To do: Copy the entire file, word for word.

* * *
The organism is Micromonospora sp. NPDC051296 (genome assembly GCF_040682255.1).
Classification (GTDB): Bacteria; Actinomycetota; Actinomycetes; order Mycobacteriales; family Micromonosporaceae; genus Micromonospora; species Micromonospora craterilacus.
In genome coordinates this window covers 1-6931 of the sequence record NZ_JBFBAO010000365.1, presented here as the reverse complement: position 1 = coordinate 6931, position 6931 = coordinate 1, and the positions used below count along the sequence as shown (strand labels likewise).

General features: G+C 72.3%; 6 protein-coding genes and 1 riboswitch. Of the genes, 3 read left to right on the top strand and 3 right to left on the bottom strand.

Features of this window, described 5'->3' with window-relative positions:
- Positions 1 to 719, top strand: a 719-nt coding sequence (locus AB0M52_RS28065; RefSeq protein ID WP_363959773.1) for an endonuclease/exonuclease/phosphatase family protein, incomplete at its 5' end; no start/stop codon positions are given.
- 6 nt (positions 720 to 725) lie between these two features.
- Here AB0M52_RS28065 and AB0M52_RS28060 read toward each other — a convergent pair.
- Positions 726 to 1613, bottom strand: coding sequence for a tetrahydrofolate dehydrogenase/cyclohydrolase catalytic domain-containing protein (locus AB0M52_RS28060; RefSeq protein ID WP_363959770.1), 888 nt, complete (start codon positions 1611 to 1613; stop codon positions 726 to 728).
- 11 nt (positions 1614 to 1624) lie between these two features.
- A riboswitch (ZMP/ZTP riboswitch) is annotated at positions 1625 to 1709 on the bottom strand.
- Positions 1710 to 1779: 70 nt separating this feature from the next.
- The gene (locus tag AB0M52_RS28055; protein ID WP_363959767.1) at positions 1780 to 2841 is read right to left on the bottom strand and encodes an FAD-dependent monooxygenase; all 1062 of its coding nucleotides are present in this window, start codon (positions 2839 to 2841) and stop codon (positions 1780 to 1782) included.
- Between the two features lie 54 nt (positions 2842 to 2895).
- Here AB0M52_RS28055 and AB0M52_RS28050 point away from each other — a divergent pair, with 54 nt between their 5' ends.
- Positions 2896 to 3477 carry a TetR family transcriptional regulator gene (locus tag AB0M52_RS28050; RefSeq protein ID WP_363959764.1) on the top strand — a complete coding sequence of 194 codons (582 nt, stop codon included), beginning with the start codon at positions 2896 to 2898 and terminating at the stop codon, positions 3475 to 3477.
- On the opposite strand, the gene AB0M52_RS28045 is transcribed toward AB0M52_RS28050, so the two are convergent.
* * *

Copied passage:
The organism is Micromonospora sp. NPDC051296 (genome assembly GCF_040682255.1).
Classification (GTDB): Bacteria; Actinomycetota; Actinomycetes; order Mycobacteriales; family Micromonosporaceae; genus Micromonospora; species Micromonospora craterilacus.
In genome coordinates this window covers 1-6931 of the sequence record NZ_JBFBAO010000365.1, presented here as the reverse complement: position 1 = coordinate 6931, position 6931 = coordinate 1, and the positions used below count along the sequence as shown (strand labels likewise).

General features: G+C 72.3%; 6 protein-coding genes and 1 riboswitch. Of the genes, 3 read left to right on the top strand and 3 right to left on the bottom strand.

Features of this window, described 5'->3' with window-relative positions:
- Positions 1 to 719, top strand: a 719-nt coding sequence (locus AB0M52_RS28065; RefSeq protein ID WP_363959773.1) for an endonuclease/exonuclease/phosphatase family protein, incomplete at its 5' end; no start/stop codon positions are given.
- 6 nt (positions 720 to 725) lie between these two features.
- Here AB0M52_RS28065 and AB0M52_RS28060 read toward each other — a convergent pair.
- Positions 726 to 1613, bottom strand: coding sequence for a tetrahydrofolate dehydrogenase/cyclohydrolase catalytic domain-containing protein (locus AB0M52_RS28060; RefSeq protein ID WP_363959770.1), 888 nt, complete (start codon positions 1611 to 1613; stop codon positions 726 to 728).
- 11 nt (positions 1614 to 1624) lie between these two features.
- A riboswitch (ZMP/ZTP riboswitch) is annotated at positions 1625 to 1709 on the bottom strand.
- Positions 1710 to 1779: 70 nt separating this feature from the next.
- The gene (locus tag AB0M52_RS28055; protein ID WP_363959767.1) at positions 1780 to 2841 is read right to left on the bottom strand and encodes an FAD-dependent monooxygenase; all 1062 of its coding nucleotides are present in this window, start codon (positions 2839 to 2841) and stop codon (positions 1780 to 1782) included.
- Between the two features lie 54 nt (positions 2842 to 2895).
- Here AB0M52_RS28055 and AB0M52_RS28050 point away from each other — a divergent pair, with 54 nt between their 5' ends.
- Positions 2896 to 3477 carry a TetR family transcriptional regulator gene (locus tag AB0M52_RS28050; RefSeq protein ID WP_363959764.1) on the top strand — a complete coding sequence of 194 codons (582 nt, stop codon included), beginning with the start codon at positions 2896 to 2898 and terminating at the stop codon, positions 3475 to 3477.
- On the opposite strand, the gene AB0M52_RS28045 is transcribed toward AB0M52_RS28050, so the two are convergent.